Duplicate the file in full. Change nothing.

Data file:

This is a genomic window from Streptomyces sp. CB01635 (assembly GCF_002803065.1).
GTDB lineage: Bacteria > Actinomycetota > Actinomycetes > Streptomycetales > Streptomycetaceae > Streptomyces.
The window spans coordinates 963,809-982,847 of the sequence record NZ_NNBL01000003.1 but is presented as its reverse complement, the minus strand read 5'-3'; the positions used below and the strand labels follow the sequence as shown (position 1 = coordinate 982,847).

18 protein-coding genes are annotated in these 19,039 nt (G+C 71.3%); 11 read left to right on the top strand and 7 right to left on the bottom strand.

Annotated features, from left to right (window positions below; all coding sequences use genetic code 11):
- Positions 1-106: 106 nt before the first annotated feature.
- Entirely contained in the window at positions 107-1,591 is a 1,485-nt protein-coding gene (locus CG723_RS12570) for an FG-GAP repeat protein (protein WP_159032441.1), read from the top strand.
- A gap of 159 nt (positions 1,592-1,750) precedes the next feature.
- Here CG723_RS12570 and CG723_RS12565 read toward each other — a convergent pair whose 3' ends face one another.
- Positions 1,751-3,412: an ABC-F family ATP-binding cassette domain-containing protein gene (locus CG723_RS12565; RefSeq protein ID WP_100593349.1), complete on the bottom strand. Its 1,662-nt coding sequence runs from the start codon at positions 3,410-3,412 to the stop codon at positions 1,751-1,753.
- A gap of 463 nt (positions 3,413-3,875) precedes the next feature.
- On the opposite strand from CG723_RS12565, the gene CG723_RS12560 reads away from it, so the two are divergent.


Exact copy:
This is a genomic window from Streptomyces sp. CB01635 (assembly GCF_002803065.1).
GTDB lineage: Bacteria > Actinomycetota > Actinomycetes > Streptomycetales > Streptomycetaceae > Streptomyces.
The window spans coordinates 963,809-982,847 of the sequence record NZ_NNBL01000003.1 but is presented as its reverse complement, the minus strand read 5'-3'; the positions used below and the strand labels follow the sequence as shown (position 1 = coordinate 982,847).

18 protein-coding genes are annotated in these 19,039 nt (G+C 71.3%); 11 read left to right on the top strand and 7 right to left on the bottom strand.

Annotated features, from left to right (window positions below; all coding sequences use genetic code 11):
- Positions 1-106: 106 nt before the first annotated feature.
- Entirely contained in the window at positions 107-1,591 is a 1,485-nt protein-coding gene (locus CG723_RS12570) for an FG-GAP repeat protein (protein WP_159032441.1), read from the top strand.
- A gap of 159 nt (positions 1,592-1,750) precedes the next feature.
- Here CG723_RS12570 and CG723_RS12565 read toward each other — a convergent pair whose 3' ends face one another.
- Positions 1,751-3,412: an ABC-F family ATP-binding cassette domain-containing protein gene (locus CG723_RS12565; RefSeq protein ID WP_100593349.1), complete on the bottom strand. Its 1,662-nt coding sequence runs from the start codon at positions 3,410-3,412 to the stop codon at positions 1,751-1,753.
- A gap of 463 nt (positions 3,413-3,875) precedes the next feature.
- On the opposite strand from CG723_RS12565, the gene CG723_RS12560 reads away from it, so the two are divergent.